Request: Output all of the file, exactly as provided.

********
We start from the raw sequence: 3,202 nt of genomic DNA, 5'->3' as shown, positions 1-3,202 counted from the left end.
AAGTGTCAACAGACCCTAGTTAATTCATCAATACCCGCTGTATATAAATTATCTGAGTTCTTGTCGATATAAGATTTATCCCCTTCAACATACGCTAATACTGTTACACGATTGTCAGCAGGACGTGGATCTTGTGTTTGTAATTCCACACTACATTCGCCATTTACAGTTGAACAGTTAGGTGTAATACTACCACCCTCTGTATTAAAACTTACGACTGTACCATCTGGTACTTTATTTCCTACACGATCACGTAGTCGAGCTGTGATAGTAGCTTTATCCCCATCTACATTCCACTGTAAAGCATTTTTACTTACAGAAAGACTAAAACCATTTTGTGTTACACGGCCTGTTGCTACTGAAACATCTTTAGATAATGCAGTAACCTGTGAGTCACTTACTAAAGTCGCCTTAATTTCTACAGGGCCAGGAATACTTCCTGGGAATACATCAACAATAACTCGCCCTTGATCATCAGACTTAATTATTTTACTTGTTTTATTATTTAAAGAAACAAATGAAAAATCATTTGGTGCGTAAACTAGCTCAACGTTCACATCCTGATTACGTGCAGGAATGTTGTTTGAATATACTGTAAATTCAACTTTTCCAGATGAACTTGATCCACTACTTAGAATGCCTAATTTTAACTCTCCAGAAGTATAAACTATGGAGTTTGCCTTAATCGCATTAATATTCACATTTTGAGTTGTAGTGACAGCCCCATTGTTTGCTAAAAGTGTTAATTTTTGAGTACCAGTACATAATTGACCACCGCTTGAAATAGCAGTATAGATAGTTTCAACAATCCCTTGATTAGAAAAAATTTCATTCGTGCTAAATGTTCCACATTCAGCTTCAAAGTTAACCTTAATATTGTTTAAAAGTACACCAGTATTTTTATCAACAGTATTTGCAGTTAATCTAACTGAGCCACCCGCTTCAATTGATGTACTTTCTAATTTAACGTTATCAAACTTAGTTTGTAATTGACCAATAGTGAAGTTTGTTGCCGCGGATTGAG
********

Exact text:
We start from the raw sequence: 3,202 nt of genomic DNA, 5'->3' as shown, positions 1-3,202 counted from the left end.
AAGTGTCAACAGACCCTAGTTAATTCATCAATACCCGCTGTATATAAATTATCTGAGTTCTTGTCGATATAAGATTTATCCCCTTCAACATACGCTAATACTGTTACACGATTGTCAGCAGGACGTGGATCTTGTGTTTGTAATTCCACACTACATTCGCCATTTACAGTTGAACAGTTAGGTGTAATACTACCACCCTCTGTATTAAAACTTACGACTGTACCATCTGGTACTTTATTTCCTACACGATCACGTAGTCGAGCTGTGATAGTAGCTTTATCCCCATCTACATTCCACTGTAAAGCATTTTTACTTACAGAAAGACTAAAACCATTTTGTGTTACACGGCCTGTTGCTACTGAAACATCTTTAGATAATGCAGTAACCTGTGAGTCACTTACTAAAGTCGCCTTAATTTCTACAGGGCCAGGAATACTTCCTGGGAATACATCAACAATAACTCGCCCTTGATCATCAGACTTAATTATTTTACTTGTTTTATTATTTAAAGAAACAAATGAAAAATCATTTGGTGCGTAAACTAGCTCAACGTTCACATCCTGATTACGTGCAGGAATGTTGTTTGAATATACTGTAAATTCAACTTTTCCAGATGAACTTGATCCACTACTTAGAATGCCTAATTTTAACTCTCCAGAAGTATAAACTATGGAGTTTGCCTTAATCGCATTAATATTCACATTTTGAGTTGTAGTGACAGCCCCATTGTTTGCTAAAAGTGTTAATTTTTGAGTACCAGTACATAATTGACCACCGCTTGAAATAGCAGTATAGATAGTTTCAACAATCCCTTGATTAGAAAAAATTTCATTCGTGCTAAATGTTCCACATTCAGCTTCAAAGTTAACCTTAATATTGTTTAAAAGTACACCAGTATTTTTATCAACAGTATTTGCAGTTAATCTAACTGAGCCACCCGCTTCAATTGATGTACTTTCTAATTTAACGTTATCAAACTTAGTTTGTAATTGACCAATAGTGAAGTTTGTTGCCGCGGATTGAG